Susan L. Taylor is synonymous with Essence magazine, the brand she built—as its fashion and beauty editor, as editor-in-chief and editorial director. For 27 years she authored of one of the magazine’s most popular columns, In the Spirit. For nearly three decades, as the driving force behind one of the most celebrated Black-owned businesses of our time, Susan Taylor is a legend in the magazine publishing world.

She was the first and only African-American Woman to be recognized by the Magazine Publishers of America with the Henry Johnson Fisher Award—the industry’s highest honor—and the first to be inducted into the American Society of Magazine Editors Hall of Fame. She is the recipient of the NAACP President’s Award for visionary leadership and has honorary degrees from more than a dozen colleges and universities.

A fourth-generation entrepreneur, Susan grew up in Harlem working with her father in his women’s clothing store. She founded her own cosmetics company, a first for Black women, which led to the beauty editor’s position at Essence. She is the author of four books: In the Spirit: The Inspirational Writings of Susan L. Taylor; Lessons in Living; Confirmation: The Spiritual Wisdom That Has Shaped Our Lives, which she coauthored with her husband, Khephra Burns; and her most recent, All About Love, Favorite Selections from In the Spirit on Living Fearlessly. She is a much sought-after speaker, inspiring hope and encouraging us to reclaim our lives and create sustainable communities.

AG: Susan, start by telling our readers about All About Love.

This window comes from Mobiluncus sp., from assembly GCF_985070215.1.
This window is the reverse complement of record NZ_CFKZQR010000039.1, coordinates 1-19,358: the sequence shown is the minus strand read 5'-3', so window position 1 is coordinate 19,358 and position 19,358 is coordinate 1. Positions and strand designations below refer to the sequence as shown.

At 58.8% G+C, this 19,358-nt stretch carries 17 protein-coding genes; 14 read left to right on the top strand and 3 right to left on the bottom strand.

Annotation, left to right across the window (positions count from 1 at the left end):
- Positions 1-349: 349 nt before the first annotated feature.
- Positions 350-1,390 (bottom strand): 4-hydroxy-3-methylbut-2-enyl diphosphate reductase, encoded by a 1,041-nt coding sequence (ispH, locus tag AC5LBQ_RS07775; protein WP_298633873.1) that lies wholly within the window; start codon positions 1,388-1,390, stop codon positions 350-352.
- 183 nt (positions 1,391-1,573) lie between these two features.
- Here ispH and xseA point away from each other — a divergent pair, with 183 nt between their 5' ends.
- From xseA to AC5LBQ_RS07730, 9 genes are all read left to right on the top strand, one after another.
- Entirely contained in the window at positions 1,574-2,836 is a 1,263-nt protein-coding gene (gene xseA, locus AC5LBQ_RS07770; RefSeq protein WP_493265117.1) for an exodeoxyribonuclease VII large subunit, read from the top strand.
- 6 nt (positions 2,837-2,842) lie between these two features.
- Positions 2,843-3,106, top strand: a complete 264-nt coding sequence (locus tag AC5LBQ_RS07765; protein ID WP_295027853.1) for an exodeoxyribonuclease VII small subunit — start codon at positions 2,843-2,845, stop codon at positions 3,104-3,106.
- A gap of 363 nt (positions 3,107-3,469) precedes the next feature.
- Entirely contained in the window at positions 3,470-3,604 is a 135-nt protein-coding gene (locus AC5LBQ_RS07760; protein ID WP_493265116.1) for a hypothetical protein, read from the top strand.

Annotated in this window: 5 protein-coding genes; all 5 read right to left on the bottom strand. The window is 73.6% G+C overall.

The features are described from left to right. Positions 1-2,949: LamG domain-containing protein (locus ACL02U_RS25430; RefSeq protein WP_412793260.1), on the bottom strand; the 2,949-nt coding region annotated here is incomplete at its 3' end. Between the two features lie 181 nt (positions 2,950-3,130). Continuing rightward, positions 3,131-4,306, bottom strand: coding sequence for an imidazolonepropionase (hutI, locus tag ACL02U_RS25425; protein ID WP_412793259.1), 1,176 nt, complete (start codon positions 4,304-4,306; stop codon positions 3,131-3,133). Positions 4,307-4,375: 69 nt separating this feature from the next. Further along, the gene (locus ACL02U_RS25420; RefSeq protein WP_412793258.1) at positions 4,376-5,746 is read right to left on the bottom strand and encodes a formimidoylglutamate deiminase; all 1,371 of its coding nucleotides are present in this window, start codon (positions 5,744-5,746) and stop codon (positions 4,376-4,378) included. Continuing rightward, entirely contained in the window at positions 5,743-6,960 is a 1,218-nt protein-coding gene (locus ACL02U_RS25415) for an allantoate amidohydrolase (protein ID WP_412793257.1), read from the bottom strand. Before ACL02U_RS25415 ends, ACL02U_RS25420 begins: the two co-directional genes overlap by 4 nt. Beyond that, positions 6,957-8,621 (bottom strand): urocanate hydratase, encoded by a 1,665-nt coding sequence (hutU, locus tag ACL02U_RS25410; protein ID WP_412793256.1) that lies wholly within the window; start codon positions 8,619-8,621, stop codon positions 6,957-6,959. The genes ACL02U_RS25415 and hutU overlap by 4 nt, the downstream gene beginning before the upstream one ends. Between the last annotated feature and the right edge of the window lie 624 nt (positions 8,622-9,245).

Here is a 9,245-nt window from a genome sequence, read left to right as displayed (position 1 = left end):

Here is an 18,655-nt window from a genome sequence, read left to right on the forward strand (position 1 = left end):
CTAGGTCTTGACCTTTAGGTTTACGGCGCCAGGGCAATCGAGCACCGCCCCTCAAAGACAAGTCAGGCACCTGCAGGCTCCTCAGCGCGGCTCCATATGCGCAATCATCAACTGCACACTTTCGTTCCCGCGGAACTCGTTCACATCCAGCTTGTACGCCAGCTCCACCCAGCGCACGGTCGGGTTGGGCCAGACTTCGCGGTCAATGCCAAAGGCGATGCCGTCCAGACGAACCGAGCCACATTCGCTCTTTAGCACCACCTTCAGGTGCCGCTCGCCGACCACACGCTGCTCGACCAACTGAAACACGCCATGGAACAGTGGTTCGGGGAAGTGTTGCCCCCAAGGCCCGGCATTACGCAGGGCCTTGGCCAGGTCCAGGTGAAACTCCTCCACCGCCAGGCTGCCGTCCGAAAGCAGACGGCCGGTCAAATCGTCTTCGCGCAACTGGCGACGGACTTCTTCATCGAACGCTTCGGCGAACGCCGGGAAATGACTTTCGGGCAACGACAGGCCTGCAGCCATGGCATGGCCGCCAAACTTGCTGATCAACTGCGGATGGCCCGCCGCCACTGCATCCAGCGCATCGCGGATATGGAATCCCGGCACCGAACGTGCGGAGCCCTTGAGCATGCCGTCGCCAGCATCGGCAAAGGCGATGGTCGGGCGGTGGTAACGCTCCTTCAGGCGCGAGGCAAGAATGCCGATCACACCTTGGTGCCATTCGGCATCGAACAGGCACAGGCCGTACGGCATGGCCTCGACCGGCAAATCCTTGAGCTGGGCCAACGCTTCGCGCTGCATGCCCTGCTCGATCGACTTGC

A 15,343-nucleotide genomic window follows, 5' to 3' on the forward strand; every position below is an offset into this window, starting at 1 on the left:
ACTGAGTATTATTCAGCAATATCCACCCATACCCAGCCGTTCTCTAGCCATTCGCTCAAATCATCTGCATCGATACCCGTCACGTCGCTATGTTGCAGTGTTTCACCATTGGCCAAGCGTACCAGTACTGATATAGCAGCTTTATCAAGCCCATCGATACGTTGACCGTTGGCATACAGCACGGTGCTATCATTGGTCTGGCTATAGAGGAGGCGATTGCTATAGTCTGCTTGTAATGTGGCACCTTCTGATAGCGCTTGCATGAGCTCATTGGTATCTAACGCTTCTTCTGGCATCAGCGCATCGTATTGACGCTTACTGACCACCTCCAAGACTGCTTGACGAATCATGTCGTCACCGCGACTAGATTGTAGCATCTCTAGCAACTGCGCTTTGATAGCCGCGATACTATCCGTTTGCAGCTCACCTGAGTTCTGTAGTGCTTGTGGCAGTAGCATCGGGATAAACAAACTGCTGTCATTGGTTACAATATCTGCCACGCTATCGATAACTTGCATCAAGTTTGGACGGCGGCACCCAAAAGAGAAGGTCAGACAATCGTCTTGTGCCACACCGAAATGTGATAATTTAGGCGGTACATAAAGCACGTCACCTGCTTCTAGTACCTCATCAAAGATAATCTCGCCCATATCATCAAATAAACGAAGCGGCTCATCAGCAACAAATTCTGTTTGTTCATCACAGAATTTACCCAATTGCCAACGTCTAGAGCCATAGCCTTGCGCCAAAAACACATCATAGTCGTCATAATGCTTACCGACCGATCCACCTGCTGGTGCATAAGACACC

ST: These writings are my and Essence readers favorite “In the Spirit” columns, which I have rewritten and deepened. Essentially, they are to help us remember that we are not weak or incomplete, but more than enough. We are human and divine and with our mind, we can create the joyful, peaceful and prosperous life God created us to have. All About Love is our encouragement to cast off negativity, doubt or fear–they grow when we give them power–and keep on stepping toward our goals and plans with walk-on-water faith.

AG: What inspired you to create this collection of essays?

ST: For years, Essence readers have been asking me to compile the ones that have been most helpful to them in a single volume. I also wanted to be able to read the ones that are most meaningful to me, the truths that have saved my life and that I must remember and practice to keep balance and inner peace at the center of my crazy-busy life.

AG: You founded a mentoring program called National CARES Mentoring Movement. Can you tell us about this project and what motivated you to create it?